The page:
Like Griffith Park, I had not hiked Elysian Park until very recently. It seems so silly that these places are so close to me and I’m just now figuring it out! Elysian Park is the second largest park in Los Angeles (Griffith Park being first) and the oldest. It is known to locals as the place you can have a picnic before heading to a Dodgers game. Until a few weeks ago that is all I knew about it. That and it was a good way to cut between downtown and Echo Park when traffic on the 110 is a disaster. Turns out Elysian Park is very big and a fun place to check out.
Elysian Park has a long history but was renamed “Elysian Park” (Elysian is derived from the Greek work paradise) from Rock Quarry Hills when it was dedicated as a Public Park back in 1886. Today the park includes numerous places to picnic along with a number of different playgrounds for children. It is also home to the CHAVEZ RAVINE ARBORETUM and GRACE E. SIMONS LODGE both of which I have yet to find. Although I think I was above the arboretum on Riggins and my last hike. Finally you will find the Los Angeles Police Academy (I had friends that got married in the courtyard once and it was crazy beautiful) and the Barlow Respiratory Hospital (which specializes is respiratory diseases but creeps me out and would make the PERFECT background for an insane asylum in a movie … it actually probably has been used for that).
I had read about a “loop” hike that was 4ish miles long and last week Riggins and I decided to give it a try. After failing to find the trail head we gave up and parked where there just happened to be a trail. There are over 10 miles of trails in the park so it was quite possible we had not wandered onto the correct one. Be that as it may, we eventually got to the original hike only to take a wrong turn and end up doing a mini-loop. Driving around after our failed hike I found where the trail crossed one of the roads so Monday Riggins and I decided to start there (to be honest I got lost taking side streets to the park and ended up in some secluded section and started a hike there until I frightened myself and turned around hightailing it back to the car). From this point we actually made it about 2 miles before where to go came into question. We took the most obvious path that really had to be correct but turned out wrong. Going around the side of the mountain like a billy-goat did make for some amazing views of Los Angeles and I only almost slipped once avoiding a tumble-down the side with my fancy footwork and screaming. Of course we got lost and eventually had to take roads to get back to where we started. I estimate we walked about 5.5 miles. That may not seem like a lot to you but when it is hiking up and down and you aren’t sure where you are and you REALLY have to pee it is a very long distance. Too long for Riggins who was pooping out on me for the last mile or so.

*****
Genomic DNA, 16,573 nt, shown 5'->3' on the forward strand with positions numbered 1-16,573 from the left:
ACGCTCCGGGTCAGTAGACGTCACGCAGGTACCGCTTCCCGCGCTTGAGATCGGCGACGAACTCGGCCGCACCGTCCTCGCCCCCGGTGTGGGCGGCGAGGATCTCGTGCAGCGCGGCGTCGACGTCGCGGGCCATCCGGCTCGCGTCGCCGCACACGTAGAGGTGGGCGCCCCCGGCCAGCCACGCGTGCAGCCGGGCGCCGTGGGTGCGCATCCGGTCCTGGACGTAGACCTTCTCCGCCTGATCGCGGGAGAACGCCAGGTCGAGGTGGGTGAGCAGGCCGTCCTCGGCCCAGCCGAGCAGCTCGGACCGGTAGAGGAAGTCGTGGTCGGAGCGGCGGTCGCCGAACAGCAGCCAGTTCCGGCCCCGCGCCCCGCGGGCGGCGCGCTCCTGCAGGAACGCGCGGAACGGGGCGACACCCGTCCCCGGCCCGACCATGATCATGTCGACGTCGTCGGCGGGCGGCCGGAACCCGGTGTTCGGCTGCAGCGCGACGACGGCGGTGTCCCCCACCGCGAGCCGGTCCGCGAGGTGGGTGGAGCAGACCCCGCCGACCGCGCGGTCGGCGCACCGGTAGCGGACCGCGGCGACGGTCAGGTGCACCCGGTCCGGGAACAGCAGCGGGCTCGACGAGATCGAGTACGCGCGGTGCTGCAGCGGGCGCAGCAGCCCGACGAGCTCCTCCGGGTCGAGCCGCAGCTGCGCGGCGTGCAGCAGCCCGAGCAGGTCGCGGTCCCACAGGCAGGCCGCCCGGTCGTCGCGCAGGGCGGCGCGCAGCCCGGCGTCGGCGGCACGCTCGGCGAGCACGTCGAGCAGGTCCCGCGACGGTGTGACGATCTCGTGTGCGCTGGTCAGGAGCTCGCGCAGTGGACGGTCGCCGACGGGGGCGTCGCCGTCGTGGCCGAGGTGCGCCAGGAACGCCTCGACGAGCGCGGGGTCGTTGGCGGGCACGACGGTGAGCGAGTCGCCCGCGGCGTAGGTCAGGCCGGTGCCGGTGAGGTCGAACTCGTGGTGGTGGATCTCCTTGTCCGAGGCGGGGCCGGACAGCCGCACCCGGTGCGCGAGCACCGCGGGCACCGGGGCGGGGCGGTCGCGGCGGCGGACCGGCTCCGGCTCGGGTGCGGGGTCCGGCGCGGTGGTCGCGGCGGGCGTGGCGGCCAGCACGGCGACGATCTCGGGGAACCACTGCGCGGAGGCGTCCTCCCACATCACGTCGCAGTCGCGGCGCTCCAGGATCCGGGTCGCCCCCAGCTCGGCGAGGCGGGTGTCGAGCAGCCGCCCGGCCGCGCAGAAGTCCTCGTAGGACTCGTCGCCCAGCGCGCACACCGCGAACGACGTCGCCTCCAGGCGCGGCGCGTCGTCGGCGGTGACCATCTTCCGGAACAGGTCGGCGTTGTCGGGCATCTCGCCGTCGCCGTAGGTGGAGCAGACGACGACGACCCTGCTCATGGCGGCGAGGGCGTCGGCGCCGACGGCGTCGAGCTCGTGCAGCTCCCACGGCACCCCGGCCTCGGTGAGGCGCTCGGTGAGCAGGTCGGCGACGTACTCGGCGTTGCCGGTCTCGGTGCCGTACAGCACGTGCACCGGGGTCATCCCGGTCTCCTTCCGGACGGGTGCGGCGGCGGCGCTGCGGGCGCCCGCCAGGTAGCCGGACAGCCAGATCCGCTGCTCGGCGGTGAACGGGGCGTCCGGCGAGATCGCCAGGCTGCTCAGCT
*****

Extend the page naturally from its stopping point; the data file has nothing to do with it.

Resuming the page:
All in all I really liked the first 1/2 of our hike. It isn’t at all difficult and is a very well maintained path. There are lots of dogs (of course this is a public park and dogs should be on leash … no one had their dogs on leash) with very nice owners and a few joggers. It wasn’t until I crossed the road to the other side that things got a little dicey. Elysian Park isn’t among the nicest of neighborhoods and that side had a lot of trash and tagging happening (yes this is the same side the Los Angeles Police Department is on). I was pretty confident Riggins was going to bring me back a human leg or something and we would be the headline of the next days newspapers about the dog and woman who found a long-lost dumped body. At one point Riggins started gnawing on something that I decided looked like human beef jerky … this did not help me feel comfortable at all.
Even with the parts that would make a perfect location for a body dump Elysian Park is very pretty and worth checking out. I suggest you bring a friend and/or a big black dog for protection!
Source sites on Elysian Park history: